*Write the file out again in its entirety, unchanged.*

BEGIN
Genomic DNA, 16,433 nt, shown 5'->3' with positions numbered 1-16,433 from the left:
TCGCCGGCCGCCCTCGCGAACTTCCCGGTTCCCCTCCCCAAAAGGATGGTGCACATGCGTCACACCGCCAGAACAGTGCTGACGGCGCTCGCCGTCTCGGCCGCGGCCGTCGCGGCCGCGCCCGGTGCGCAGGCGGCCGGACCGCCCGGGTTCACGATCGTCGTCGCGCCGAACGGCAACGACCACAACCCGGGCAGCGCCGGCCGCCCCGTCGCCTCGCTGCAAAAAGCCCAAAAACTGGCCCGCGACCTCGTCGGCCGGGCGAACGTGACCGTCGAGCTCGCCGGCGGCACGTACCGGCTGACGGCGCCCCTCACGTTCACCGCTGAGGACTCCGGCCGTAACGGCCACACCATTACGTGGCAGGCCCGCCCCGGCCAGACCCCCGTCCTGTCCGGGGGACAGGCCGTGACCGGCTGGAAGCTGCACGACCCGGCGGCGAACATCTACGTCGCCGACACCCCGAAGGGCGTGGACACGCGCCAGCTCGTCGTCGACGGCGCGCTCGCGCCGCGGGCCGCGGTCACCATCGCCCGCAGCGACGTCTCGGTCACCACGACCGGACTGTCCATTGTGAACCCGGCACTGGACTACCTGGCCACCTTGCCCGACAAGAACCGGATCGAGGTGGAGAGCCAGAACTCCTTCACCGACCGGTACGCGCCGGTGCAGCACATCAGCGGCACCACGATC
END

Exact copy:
Genomic DNA, 16,433 nt, shown 5'->3' with positions numbered 1-16,433 from the left:
TCGCCGGCCGCCCTCGCGAACTTCCCGGTTCCCCTCCCCAAAAGGATGGTGCACATGCGTCACACCGCCAGAACAGTGCTGACGGCGCTCGCCGTCTCGGCCGCGGCCGTCGCGGCCGCGCCCGGTGCGCAGGCGGCCGGACCGCCCGGGTTCACGATCGTCGTCGCGCCGAACGGCAACGACCACAACCCGGGCAGCGCCGGCCGCCCCGTCGCCTCGCTGCAAAAAGCCCAAAAACTGGCCCGCGACCTCGTCGGCCGGGCGAACGTGACCGTCGAGCTCGCCGGCGGCACGTACCGGCTGACGGCGCCCCTCACGTTCACCGCTGAGGACTCCGGCCGTAACGGCCACACCATTACGTGGCAGGCCCGCCCCGGCCAGACCCCCGTCCTGTCCGGGGGACAGGCCGTGACCGGCTGGAAGCTGCACGACCCGGCGGCGAACATCTACGTCGCCGACACCCCGAAGGGCGTGGACACGCGCCAGCTCGTCGTCGACGGCGCGCTCGCGCCGCGGGCCGCGGTCACCATCGCCCGCAGCGACGTCTCGGTCACCACGACCGGACTGTCCATTGTGAACCCGGCACTGGACTACCTGGCCACCTTGCCCGACAAGAACCGGATCGAGGTGGAGAGCCAGAACTCCTTCACCGACCGGTACGCGCCGGTGCAGCACATCAGCGGCACCACGATC